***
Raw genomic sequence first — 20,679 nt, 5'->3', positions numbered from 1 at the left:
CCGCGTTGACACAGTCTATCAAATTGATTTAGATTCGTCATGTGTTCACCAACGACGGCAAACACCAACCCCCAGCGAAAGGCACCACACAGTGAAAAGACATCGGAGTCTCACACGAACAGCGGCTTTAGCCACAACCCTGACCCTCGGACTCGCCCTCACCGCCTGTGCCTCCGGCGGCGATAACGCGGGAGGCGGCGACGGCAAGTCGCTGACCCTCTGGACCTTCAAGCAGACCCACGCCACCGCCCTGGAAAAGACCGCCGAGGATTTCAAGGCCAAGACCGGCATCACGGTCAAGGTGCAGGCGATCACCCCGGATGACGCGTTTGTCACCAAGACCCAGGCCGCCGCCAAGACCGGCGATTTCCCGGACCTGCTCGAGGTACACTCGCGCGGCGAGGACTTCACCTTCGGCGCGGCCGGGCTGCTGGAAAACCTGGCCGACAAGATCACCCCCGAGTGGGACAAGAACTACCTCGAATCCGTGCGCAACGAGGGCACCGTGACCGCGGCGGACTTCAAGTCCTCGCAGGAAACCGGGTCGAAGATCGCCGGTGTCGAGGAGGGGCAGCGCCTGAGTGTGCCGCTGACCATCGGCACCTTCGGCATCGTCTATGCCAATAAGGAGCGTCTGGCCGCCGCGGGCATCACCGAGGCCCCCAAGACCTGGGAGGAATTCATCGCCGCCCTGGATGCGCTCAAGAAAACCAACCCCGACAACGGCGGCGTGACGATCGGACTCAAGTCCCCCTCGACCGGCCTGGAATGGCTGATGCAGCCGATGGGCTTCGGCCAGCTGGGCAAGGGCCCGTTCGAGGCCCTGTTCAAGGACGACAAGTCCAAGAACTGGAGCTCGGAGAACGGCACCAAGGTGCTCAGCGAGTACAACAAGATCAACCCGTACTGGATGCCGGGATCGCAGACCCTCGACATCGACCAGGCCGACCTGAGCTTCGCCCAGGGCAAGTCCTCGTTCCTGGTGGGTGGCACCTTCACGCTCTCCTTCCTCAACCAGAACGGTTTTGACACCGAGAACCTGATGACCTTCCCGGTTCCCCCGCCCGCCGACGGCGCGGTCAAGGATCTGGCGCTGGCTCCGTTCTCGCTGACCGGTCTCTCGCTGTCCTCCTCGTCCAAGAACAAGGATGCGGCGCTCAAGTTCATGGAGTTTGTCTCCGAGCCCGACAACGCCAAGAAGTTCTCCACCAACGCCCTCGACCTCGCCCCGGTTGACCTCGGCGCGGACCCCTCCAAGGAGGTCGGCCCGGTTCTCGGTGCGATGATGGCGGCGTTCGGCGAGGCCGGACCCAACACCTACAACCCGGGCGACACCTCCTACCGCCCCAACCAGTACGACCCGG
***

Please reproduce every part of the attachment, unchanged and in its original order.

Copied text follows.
Raw genomic sequence first — 20,679 nt, 5'->3', positions numbered from 1 at the left:
CCGCGTTGACACAGTCTATCAAATTGATTTAGATTCGTCATGTGTTCACCAACGACGGCAAACACCAACCCCCAGCGAAAGGCACCACACAGTGAAAAGACATCGGAGTCTCACACGAACAGCGGCTTTAGCCACAACCCTGACCCTCGGACTCGCCCTCACCGCCTGTGCCTCCGGCGGCGATAACGCGGGAGGCGGCGACGGCAAGTCGCTGACCCTCTGGACCTTCAAGCAGACCCACGCCACCGCCCTGGAAAAGACCGCCGAGGATTTCAAGGCCAAGACCGGCATCACGGTCAAGGTGCAGGCGATCACCCCGGATGACGCGTTTGTCACCAAGACCCAGGCCGCCGCCAAGACCGGCGATTTCCCGGACCTGCTCGAGGTACACTCGCGCGGCGAGGACTTCACCTTCGGCGCGGCCGGGCTGCTGGAAAACCTGGCCGACAAGATCACCCCCGAGTGGGACAAGAACTACCTCGAATCCGTGCGCAACGAGGGCACCGTGACCGCGGCGGACTTCAAGTCCTCGCAGGAAACCGGGTCGAAGATCGCCGGTGTCGAGGAGGGGCAGCGCCTGAGTGTGCCGCTGACCATCGGCACCTTCGGCATCGTCTATGCCAATAAGGAGCGTCTGGCCGCCGCGGGCATCACCGAGGCCCCCAAGACCTGGGAGGAATTCATCGCCGCCCTGGATGCGCTCAAGAAAACCAACCCCGACAACGGCGGCGTGACGATCGGACTCAAGTCCCCCTCGACCGGCCTGGAATGGCTGATGCAGCCGATGGGCTTCGGCCAGCTGGGCAAGGGCCCGTTCGAGGCCCTGTTCAAGGACGACAAGTCCAAGAACTGGAGCTCGGAGAACGGCACCAAGGTGCTCAGCGAGTACAACAAGATCAACCCGTACTGGATGCCGGGATCGCAGACCCTCGACATCGACCAGGCCGACCTGAGCTTCGCCCAGGGCAAGTCCTCGTTCCTGGTGGGTGGCACCTTCACGCTCTCCTTCCTCAACCAGAACGGTTTTGACACCGAGAACCTGATGACCTTCCCGGTTCCCCCGCCCGCCGACGGCGCGGTCAAGGATCTGGCGCTGGCTCCGTTCTCGCTGACCGGTCTCTCGCTGTCCTCCTCGTCCAAGAACAAGGATGCGGCGCTCAAGTTCATGGAGTTTGTCTCCGAGCCCGACAACGCCAAGAAGTTCTCCACCAACGCCCTCGACCTCGCCCCGGTTGACCTCGGCGCGGACCCCTCCAAGGAGGTCGGCCCGGTTCTCGGTGCGATGATGGCGGCGTTCGGCGAGGCCGGACCCAACACCTACAACCCGGGCGACACCTCCTACCGCCCCAACCAGTACGACCCGG